The architectural firm of Peabody and Stearns, Boston, was active from 1870 until 1917. Over one thousand commissions for buildings of every type passed over their drafting tables, qualifying them as one of the most prolific architectural firms of the period. One might reasonably ask how this firm that was so well recognized in their own time—building alongside H.H. Richardson, McKim, Mead & White, and Richard Morris Hunt—is so little known in ours?
Perhaps the answer lies in the fact that compared with their more celebrated contemporaries, Peabody and Stearns designed a limited number of major public buildings. Of the forty or so libraries, museums, town halls, hotels and banks that they did complete, relatively few remain standing. The Boston and Providence Railroad Station at Park Street in Boston, completed in their first year of business, was torn down in 1925. The Mechanics Building and the Massachusetts Pavilion created for the 1893 World’s Columbian Exposition in Chicago were predestined for destruction. Many of the firm’s innovative or influential commercial buildings have been demolished or altered beyond recognition. As a result, their buildings are not seen on a daily basis, as are McKim’s Boston Public Library or Richardson’s Trinity Church, and the name of Peabody and Stearns has been to a large extent forgotten.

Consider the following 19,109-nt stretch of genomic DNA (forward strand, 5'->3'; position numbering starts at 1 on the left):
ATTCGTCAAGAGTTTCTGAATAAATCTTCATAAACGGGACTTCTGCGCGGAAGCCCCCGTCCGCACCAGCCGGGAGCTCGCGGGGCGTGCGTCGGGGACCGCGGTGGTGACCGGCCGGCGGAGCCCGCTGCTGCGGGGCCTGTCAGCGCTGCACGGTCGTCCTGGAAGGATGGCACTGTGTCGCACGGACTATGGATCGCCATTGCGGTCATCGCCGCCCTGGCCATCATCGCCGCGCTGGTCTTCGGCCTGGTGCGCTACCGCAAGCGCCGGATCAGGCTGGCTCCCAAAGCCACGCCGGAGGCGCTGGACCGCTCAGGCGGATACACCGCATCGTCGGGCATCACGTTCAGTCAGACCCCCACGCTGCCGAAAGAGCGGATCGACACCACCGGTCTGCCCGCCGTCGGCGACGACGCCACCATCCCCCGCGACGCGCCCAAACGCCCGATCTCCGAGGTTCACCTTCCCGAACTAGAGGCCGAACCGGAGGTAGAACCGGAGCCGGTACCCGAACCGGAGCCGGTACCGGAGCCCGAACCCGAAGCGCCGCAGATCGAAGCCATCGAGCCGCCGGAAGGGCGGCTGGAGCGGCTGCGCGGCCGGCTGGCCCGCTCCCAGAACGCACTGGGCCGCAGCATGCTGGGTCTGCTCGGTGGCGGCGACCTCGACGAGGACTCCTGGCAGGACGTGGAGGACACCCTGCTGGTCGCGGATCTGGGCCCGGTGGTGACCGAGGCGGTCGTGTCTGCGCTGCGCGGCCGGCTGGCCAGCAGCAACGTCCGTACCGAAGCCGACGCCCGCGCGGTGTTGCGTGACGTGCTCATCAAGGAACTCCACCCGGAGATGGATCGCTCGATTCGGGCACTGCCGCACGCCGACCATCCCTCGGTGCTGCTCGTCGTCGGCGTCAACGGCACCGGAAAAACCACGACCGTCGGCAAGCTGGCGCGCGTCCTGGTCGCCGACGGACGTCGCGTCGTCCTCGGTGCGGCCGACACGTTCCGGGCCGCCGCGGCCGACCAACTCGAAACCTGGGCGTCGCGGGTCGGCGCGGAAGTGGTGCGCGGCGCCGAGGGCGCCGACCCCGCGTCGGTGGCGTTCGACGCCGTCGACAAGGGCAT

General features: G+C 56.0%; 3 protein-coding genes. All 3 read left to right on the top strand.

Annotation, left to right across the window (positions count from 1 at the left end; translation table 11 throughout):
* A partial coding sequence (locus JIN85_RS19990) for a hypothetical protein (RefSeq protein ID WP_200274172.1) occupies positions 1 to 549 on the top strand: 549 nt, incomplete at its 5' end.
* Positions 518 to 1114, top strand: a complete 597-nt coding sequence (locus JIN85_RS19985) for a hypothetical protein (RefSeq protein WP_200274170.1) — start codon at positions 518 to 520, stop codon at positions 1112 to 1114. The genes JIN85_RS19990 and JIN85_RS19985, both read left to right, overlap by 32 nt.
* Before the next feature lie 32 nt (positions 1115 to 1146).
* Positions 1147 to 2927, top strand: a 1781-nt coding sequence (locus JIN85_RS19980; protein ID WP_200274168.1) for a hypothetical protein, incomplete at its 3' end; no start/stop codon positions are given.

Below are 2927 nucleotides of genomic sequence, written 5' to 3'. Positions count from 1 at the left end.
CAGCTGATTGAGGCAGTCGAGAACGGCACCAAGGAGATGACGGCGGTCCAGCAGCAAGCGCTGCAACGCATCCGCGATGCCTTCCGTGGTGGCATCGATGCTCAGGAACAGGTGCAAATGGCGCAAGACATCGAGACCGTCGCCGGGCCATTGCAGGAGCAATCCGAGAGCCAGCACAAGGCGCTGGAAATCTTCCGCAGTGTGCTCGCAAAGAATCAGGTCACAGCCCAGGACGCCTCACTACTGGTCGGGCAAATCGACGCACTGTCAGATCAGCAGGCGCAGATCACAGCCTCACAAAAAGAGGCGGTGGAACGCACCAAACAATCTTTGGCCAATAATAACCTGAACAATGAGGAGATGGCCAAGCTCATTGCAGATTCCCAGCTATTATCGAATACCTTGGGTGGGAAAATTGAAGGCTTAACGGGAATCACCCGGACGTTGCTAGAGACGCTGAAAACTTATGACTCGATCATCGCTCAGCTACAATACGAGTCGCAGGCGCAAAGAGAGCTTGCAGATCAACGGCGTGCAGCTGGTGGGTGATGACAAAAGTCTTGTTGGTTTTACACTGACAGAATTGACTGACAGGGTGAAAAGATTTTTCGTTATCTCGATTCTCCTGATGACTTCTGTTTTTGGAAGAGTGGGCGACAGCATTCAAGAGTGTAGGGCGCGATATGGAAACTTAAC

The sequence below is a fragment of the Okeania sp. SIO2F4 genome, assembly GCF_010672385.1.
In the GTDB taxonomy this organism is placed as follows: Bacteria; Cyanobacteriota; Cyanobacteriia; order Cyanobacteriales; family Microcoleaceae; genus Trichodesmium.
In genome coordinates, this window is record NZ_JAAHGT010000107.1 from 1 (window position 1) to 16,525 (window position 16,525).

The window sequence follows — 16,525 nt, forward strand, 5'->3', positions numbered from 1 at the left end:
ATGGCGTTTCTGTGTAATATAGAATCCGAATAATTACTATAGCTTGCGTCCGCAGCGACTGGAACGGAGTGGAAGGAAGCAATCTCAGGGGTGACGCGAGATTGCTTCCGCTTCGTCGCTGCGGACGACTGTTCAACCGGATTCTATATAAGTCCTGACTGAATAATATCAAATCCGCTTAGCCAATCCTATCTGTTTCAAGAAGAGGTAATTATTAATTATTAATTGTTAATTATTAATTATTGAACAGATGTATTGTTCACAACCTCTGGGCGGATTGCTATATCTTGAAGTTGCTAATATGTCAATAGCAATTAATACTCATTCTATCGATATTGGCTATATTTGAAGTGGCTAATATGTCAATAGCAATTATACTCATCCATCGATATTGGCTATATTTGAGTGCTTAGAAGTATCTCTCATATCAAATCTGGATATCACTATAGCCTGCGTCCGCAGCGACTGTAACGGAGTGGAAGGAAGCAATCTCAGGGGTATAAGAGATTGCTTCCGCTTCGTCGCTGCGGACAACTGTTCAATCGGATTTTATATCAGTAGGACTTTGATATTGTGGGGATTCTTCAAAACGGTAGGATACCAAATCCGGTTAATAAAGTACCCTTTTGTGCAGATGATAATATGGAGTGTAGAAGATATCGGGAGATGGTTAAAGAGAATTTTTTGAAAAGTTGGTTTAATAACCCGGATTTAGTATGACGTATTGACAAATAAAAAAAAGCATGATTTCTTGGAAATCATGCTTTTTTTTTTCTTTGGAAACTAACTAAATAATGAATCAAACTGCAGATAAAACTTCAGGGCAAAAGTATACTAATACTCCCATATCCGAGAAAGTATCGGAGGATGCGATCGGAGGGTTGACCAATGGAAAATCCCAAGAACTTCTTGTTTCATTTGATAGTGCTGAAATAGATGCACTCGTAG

The reputation and enduring value of Peabody and Stearns rests on the large number of residential designs completed in the forty-five years of their active involvement in the architectural firm, as well as on the firm’s role as a training ground for young draftsmen and architects. Arthur Little, Henry Ives Cobb, Edmund Wheelwright and William Barry are among those who once worked for Peabody and Stearns. Perhaps the partners’ legacy lies as much in the building of the next generation of architects as it does on the bricks and mortar of Boston’s Back Bay.